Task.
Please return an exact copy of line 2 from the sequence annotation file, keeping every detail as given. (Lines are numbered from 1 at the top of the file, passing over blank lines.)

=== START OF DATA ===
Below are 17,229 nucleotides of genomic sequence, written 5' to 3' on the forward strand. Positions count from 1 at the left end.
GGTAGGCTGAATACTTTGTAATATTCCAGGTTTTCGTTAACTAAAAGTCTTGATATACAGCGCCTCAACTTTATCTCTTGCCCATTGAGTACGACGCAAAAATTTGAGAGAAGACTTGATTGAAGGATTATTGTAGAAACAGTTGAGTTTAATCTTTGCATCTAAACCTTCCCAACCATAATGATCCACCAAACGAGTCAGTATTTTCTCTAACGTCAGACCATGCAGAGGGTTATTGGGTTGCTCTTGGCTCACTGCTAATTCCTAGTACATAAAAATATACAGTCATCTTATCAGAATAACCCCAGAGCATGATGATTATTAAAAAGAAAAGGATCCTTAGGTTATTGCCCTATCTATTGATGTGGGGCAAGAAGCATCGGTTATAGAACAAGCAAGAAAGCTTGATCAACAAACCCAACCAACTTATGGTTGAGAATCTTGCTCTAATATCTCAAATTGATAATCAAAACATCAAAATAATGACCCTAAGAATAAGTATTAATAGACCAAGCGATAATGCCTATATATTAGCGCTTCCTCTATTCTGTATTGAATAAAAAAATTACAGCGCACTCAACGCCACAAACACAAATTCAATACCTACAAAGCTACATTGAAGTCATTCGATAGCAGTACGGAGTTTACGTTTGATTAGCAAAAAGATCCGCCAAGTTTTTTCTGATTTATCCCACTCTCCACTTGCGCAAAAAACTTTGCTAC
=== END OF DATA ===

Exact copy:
GGTAGGCTGAATACTTTGTAATATTCCAGGTTTTCGTTAACTAAAAGTCTTGATATACAGCGCCTCAACTTTATCTCTTGCCCATTGAGTACGACGCAAAAATTTGAGAGAAGACTTGATTGAAGGATTATTGTAGAAACAGTTGAGTTTAATCTTTGCATCTAAACCTTCCCAACCATAATGATCCACCAAACGAGTCAGTATTTTCTCTAACGTCAGACCATGCAGAGGGTTATTGGGTTGCTCTTGGCTCACTGCTAATTCCTAGTACATAAAAATATACAGTCATCTTATCAGAATAACCCCAGAGCATGATGATTATTAAAAAGAAAAGGATCCTTAGGTTATTGCCCTATCTATTGATGTGGGGCAAGAAGCATCGGTTATAGAACAAGCAAGAAAGCTTGATCAACAAACCCAACCAACTTATGGTTGAGAATCTTGCTCTAATATCTCAAATTGATAATCAAAACATCAAAATAATGACCCTAAGAATAAGTATTAATAGACCAAGCGATAATGCCTATATATTAGCGCTTCCTCTATTCTGTATTGAATAAAAAAATTACAGCGCACTCAACGCCACAAACACAAATTCAATACCTACAAAGCTACATTGAAGTCATTCGATAGCAGTACGGAGTTTACGTTTGATTAGCAAAAAGATCCGCCAAGTTTTTTCTGATTTATCCCACTCTCCACTTGCGCAAAAAACTTTGCTAC